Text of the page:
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  • 1.
    Afrasiabi, Roodabeh
    et al.
    KTH, School of Information and Communication Technology (ICT).
    Jokilaakso, Nima
    KTH, School of Biotechnology (BIO).
    Localized Functionalization and Integration with Microfluidics for Multiplexed Biomolecule Detection using Silicon Nanoribbon-FET SensorsManuscript (preprint) (Other academic)
    Abstract [en]

    Biological processes causing different medical conditions are seldom characterized by the simple presence or absence of a single biomarker molecule and it can be expected that biosensors with options for multiplexed detection of a panel of analytes will be required for the development of bed-side diagnostic/prognostic tools for personalized healthcare. One sensor technology with potential to be used for label-free detection of biomolecules is based on Silicon Nanoribbon Field-Effect Transistors (SiNR FET). In this study, the possibilities for multiplexed detection of biomolecules have been explored by the integration of a SiNR FET device with a microfluidic system, in combination with localized immobilization of receptor molecules using a microdispensing instrument. SiNR FET devices were fabricated using CMOS technology and integrated with a microfluidic delivery system composed of channels defined in an SU-8 layer, covered with a PDMS lid. Switching between buffer solutions of different pH was used to demonstrate that the microfluidic system could be used for controlled sample delivery. The shift in conductance of the sensing wire upon change of pH showed that the SiNR FET devices were functional. Protocols for surface functionalization and biomolecule immobilization were evaluated using model systems based on synthetic complementary DNA oligonucleotides and the protein A-derived Z domain and its interaction with immunoglobulin G. The study demonstrates that localized immobilization of biomolecules on silicon nanoribbons can be achieved, opening up for multiplexed detection of analytes and improved possibilities for referencing.

  • 2.
    Afrasiabi, Roodabeh
    et al.
    KTH, School of Information and Communication Technology (ICT), Materials- and Nano Physics, Material Physics, MF.
    Jokilaakso, Nima
    KTH, School of Biotechnology (BIO), Protein Technology.
    Schmidt, Torsten
    KTH, School of Information and Communication Technology (ICT), Materials- and Nano Physics, Material Physics, MF.
    Björk, P.
    Eriksson Karlström, Amelie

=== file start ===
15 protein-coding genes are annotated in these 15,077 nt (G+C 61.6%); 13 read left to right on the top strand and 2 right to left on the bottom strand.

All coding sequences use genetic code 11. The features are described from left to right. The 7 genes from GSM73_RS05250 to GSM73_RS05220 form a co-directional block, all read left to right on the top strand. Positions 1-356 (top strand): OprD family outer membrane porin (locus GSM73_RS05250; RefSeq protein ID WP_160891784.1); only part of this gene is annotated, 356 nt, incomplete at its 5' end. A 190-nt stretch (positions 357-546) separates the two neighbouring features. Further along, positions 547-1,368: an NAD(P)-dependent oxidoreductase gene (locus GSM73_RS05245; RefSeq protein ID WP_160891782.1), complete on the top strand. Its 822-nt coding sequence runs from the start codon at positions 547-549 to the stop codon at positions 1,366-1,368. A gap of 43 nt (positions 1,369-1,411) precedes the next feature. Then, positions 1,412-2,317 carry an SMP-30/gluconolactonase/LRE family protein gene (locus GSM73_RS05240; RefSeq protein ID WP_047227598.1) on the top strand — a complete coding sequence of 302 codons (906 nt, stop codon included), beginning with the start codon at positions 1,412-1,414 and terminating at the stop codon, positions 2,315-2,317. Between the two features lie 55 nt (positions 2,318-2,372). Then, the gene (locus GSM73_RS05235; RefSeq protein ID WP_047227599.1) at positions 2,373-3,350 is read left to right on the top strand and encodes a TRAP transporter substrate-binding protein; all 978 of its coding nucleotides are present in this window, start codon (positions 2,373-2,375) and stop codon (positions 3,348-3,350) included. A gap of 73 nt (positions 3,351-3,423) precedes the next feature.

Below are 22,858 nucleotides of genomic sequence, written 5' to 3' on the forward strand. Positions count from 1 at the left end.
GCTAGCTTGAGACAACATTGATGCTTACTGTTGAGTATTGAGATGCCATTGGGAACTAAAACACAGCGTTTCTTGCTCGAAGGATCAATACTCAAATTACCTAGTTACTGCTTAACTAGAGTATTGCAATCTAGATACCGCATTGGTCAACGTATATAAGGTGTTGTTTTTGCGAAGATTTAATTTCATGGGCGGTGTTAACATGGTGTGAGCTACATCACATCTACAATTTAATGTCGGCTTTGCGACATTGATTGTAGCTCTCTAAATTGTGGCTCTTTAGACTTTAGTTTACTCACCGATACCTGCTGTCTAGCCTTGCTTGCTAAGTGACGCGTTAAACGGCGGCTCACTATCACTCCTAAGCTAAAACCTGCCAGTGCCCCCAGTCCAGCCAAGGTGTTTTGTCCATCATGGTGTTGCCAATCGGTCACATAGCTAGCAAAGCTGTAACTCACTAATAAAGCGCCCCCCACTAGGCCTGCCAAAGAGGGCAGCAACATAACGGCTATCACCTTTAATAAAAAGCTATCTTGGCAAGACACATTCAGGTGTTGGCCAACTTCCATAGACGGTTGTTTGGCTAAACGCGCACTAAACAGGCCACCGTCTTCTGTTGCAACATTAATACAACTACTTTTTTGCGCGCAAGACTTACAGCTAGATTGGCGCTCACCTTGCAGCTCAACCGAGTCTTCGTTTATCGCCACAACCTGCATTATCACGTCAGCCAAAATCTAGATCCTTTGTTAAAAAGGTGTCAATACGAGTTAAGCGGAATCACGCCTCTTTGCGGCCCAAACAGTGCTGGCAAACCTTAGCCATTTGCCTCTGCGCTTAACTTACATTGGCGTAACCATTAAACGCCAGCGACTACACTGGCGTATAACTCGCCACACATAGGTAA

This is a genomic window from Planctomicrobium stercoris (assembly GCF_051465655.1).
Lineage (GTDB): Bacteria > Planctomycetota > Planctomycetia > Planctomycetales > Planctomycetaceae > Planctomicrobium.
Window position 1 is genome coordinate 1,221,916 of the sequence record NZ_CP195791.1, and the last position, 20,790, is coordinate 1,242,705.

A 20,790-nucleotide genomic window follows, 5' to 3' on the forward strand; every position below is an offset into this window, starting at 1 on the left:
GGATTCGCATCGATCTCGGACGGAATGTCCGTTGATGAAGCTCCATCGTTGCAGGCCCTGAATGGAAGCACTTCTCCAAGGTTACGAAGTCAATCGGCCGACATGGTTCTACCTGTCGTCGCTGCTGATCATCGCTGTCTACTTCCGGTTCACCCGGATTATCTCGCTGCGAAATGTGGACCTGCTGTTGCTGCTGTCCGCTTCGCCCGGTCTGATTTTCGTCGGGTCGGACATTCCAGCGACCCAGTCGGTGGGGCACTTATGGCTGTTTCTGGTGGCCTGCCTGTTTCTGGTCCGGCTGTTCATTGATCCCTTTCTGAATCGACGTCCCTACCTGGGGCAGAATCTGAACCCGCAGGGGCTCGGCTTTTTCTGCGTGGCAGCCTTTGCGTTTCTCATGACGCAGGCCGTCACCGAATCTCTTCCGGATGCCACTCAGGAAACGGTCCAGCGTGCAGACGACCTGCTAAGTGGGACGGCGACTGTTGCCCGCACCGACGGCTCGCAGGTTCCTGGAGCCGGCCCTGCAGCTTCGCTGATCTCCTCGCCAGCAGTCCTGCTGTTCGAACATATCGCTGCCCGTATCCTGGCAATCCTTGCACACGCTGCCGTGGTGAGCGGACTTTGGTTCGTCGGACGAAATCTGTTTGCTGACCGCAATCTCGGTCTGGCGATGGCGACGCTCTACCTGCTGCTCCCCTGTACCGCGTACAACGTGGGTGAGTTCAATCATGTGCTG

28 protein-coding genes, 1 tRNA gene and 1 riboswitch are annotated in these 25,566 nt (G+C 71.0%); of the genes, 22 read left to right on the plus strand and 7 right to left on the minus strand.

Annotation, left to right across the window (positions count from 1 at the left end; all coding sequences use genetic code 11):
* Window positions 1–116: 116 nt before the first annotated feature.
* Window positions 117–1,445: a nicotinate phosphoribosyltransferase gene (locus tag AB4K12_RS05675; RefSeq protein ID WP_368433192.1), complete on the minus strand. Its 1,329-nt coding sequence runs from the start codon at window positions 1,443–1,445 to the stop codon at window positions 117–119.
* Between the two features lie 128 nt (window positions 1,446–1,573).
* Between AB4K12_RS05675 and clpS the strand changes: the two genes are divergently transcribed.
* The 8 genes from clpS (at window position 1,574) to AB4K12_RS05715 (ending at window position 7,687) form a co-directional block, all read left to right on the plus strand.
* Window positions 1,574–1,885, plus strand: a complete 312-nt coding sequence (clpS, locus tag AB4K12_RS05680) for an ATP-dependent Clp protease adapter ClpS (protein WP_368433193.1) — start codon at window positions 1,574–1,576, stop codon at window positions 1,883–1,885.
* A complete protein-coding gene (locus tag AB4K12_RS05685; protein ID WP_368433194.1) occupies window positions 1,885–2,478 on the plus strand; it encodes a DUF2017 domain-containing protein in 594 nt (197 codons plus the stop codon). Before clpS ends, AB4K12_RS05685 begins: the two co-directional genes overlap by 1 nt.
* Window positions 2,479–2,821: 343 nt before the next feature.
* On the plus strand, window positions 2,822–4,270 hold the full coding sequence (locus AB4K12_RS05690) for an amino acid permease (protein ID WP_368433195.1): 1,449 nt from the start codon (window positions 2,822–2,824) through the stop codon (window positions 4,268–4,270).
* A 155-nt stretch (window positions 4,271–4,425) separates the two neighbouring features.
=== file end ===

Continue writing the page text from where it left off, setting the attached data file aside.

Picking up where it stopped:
KTH, School of Biotechnology (BIO), Protein Technology.
    Linnros, Jan
    KTH, School of Information and Communication Technology (ICT), Materials- and Nano Physics, Material Physics, MF.
    Effect of microwave-assisted silanization on sensing properties of silicon nanoribbon FETs2015In: Sensors and actuators. B, Chemical, ISSN 0925-4005, E-ISSN 1873-3077, Vol. 209, p. 586-595Article in journal (Refereed)
    Abstract [en]

    An important concern with using silicon nanoribbon field-effect transistors (SiNR FET) for ion-sensing is the pH-response of the gate oxide surface. Depending on the application of the FET sensor, this response has to be chemically manipulated. Thus in silicon oxide-gated pH-sensors with integrated sensor and reference FETS, a surface with high pH-sensitivity, compared to the bare gate oxide, is required in the sensor FETs (SEFET), whereas in the reference FETs (REFET) the surface has to be relatively pH-insensitive. In order to control the sensitivity and chemistry of the oxide surface of the nanoribbons, a silanization reagent with a functional group is often self-assembled on the SiNR surface. Choice of a silanization reaction that results in a self-assembled layer on a silicon oxide surface has been studied extensively over the past decades. However, the effect of various self-assembled layers such as monolayers or mixed layers on the electrical response of SiNR FETs in aqueous solution needs to be exploited further, especially for future integrated SEFET/REFET systems. In this work, we have performed a comprehensive study on 3-aminopropyltriethoxysilane (APTES) silanization of silicon oxide surfaces using microwave (MW) heating as a new biocompatible route to conventional methods. A set of complementary surface characterization techniques (ellipsometry, AFM and ATR-FTIR) was used to analyze the properties of the APTES layer deposited on the silicon surface. We have found that a uniform monolayer can be achieved within 10 min by heating the silanization solution to 75 degrees C using MW heating. Furthermore, electrical measurements suggest that little change in device performance is observed after exposure to MW irradiation. Real-time pH measurements indicate that a uniform APTES monolayer not only reduces the pH sensitivity of SiNR FET by passivating the surface silanol groups, but also makes the device less sensitive to cation concentration in the background electrolyte. Our silanization route proves promising for future chemical surface modification of on-chip REFETs.